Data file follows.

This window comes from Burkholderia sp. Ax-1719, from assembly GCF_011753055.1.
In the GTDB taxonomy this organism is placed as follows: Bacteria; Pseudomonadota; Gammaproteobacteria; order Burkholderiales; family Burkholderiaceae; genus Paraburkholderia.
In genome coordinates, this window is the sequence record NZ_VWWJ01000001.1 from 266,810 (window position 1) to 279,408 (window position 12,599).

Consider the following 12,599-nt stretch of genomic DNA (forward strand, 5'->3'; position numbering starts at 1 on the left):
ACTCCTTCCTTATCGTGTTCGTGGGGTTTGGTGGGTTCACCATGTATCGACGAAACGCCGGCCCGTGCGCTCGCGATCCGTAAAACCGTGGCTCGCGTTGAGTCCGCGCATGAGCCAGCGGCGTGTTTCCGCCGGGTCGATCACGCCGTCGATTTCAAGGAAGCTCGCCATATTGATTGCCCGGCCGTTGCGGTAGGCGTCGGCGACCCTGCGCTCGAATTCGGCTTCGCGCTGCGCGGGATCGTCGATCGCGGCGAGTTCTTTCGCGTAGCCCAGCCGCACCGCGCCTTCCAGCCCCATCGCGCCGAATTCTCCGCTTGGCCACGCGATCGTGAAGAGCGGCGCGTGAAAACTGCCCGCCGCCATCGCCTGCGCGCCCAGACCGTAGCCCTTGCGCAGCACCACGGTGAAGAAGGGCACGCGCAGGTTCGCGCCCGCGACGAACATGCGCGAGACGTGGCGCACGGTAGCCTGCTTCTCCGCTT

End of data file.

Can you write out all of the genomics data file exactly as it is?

This window comes from Burkholderia sp. Ax-1719, from assembly GCF_011753055.1.
In the GTDB taxonomy this organism is placed as follows: Bacteria; Pseudomonadota; Gammaproteobacteria; order Burkholderiales; family Burkholderiaceae; genus Paraburkholderia.
In genome coordinates, this window is the sequence record NZ_VWWJ01000001.1 from 266,810 (window position 1) to 279,408 (window position 12,599).

Consider the following 12,599-nt stretch of genomic DNA (forward strand, 5'->3'; position numbering starts at 1 on the left):
ACTCCTTCCTTATCGTGTTCGTGGGGTTTGGTGGGTTCACCATGTATCGACGAAACGCCGGCCCGTGCGCTCGCGATCCGTAAAACCGTGGCTCGCGTTGAGTCCGCGCATGAGCCAGCGGCGTGTTTCCGCCGGGTCGATCACGCCGTCGATTTCAAGGAAGCTCGCCATATTGATTGCCCGGCCGTTGCGGTAGGCGTCGGCGACCCTGCGCTCGAATTCGGCTTCGCGCTGCGCGGGATCGTCGATCGCGGCGAGTTCTTTCGCGTAGCCCAGCCGCACCGCGCCTTCCAGCCCCATCGCGCCGAATTCTCCGCTTGGCCACGCGATCGTGAAGAGCGGCGCGTGAAAACTGCCCGCCGCCATCGCCTGCGCGCCCAGACCGTAGCCCTTGCGCAGCACCACGGTGAAGAAGGGCACGCGCAGGTTCGCGCCCGCGACGAACATGCGCGAGACGTGGCGCACGGTAGCCTGCTTCTCCGCTT